Social media have transformed traditional configurations of how risk signals related to an infectious disease outbreak (IDO) are transmitted from public health authorities to the general public. However, our understanding of how social media might influence risk perceptions during these situations, and the influence of such processes on ensuing societal responses remains limited. This paper draws on key ideas from the Social Amplification of Risk Framework (SARF), Socially Mediated Crisis Communication (SMCC) model and a case study of the US Centers for Disease Control and Prevention’s (CDC) social media management of the 2009 H1N1 pandemic to propose a new conceptual model. The Risk Amplification through Media Spread (RAMS) model brings clarity to the new complexities in media management of IDOs by delineating the processes of message diffusion and risk amplification through communication channels that are often highly integrated due to social media. The model offers recommendations for communication priorities during different stages of an IDO. The paper concludes with a discussion of the RAMS model from theoretical and applied perspectives, and sets the direction for future conceptual refinement and empirical testing.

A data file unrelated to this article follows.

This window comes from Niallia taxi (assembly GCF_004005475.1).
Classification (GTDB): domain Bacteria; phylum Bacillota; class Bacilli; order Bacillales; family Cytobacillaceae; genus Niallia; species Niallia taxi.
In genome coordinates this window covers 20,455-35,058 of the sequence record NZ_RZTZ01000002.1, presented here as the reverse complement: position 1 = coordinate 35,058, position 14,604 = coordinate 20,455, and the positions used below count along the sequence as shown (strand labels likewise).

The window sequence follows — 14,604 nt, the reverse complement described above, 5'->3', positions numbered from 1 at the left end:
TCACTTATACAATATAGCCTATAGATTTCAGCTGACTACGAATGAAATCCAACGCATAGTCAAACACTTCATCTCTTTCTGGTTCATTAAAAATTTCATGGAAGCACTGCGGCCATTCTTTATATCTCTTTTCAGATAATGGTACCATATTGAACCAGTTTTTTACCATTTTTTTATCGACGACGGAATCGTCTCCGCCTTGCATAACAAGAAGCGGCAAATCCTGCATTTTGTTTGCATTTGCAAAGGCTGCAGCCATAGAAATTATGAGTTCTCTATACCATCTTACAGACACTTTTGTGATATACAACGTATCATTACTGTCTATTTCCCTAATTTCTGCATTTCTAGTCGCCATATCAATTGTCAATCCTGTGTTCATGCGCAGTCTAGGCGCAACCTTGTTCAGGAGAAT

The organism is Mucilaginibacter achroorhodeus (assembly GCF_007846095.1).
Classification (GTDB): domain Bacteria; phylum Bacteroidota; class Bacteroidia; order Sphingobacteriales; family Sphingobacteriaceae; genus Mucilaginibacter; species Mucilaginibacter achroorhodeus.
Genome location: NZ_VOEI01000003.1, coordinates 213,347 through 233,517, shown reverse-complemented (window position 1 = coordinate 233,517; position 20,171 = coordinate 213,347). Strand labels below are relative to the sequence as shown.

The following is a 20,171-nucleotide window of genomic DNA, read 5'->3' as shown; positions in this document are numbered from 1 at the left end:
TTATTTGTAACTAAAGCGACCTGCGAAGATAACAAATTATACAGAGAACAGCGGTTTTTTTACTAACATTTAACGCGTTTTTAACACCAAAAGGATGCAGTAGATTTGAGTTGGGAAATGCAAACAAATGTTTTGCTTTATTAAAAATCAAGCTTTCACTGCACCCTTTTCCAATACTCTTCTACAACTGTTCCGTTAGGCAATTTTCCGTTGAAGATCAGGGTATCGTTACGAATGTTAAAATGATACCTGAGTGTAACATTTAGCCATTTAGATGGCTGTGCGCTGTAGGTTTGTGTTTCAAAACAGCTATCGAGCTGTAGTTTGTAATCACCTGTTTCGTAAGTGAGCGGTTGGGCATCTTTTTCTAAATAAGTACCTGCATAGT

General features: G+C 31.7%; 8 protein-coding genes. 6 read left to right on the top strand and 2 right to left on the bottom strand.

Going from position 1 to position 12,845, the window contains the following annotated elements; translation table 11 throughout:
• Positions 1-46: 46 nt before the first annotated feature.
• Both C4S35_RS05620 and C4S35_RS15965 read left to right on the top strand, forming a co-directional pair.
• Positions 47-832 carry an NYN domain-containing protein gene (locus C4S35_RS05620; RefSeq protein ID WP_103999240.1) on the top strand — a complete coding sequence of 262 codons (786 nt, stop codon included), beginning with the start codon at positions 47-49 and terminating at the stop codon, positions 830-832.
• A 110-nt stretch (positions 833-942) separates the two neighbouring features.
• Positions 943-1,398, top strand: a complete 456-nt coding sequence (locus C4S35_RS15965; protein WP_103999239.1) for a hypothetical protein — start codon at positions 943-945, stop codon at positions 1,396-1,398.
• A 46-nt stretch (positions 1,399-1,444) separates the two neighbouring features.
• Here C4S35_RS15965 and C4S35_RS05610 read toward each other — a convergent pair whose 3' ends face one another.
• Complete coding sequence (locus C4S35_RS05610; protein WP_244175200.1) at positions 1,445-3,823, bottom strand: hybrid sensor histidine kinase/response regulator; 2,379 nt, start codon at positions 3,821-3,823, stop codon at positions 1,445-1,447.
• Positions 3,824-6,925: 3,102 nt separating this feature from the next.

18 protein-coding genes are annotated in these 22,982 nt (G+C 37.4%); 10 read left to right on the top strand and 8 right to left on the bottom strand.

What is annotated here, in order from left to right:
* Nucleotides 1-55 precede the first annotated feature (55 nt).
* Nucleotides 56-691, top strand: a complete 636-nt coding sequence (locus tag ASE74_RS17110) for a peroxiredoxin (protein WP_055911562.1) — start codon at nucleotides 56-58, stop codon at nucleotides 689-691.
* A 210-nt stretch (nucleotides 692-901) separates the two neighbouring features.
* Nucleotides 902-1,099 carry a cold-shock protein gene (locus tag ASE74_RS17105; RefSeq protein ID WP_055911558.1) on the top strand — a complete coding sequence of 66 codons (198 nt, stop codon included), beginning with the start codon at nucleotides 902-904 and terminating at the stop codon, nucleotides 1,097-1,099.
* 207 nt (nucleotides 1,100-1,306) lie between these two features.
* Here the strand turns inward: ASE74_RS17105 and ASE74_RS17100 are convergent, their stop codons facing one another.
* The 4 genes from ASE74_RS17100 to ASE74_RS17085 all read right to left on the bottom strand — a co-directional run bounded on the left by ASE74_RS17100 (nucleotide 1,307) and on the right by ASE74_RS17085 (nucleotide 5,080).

|Journal of Homeland Security and Emergency Management
|Early online date
|15 Jul 2015
|Published - 1 Sept 2015